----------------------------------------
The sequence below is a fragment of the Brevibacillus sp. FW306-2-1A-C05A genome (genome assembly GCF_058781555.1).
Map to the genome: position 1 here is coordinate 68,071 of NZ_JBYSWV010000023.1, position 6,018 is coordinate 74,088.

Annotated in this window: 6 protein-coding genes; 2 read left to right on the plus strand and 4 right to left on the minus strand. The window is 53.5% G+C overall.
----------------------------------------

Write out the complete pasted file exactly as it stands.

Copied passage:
The sequence below is a fragment of the Brevibacillus sp. FW306-2-1A-C05A genome (genome assembly GCF_058781555.1).
Map to the genome: position 1 here is coordinate 68,071 of NZ_JBYSWV010000023.1, position 6,018 is coordinate 74,088.

Annotated in this window: 6 protein-coding genes; 2 read left to right on the plus strand and 4 right to left on the minus strand. The window is 53.5% G+C overall.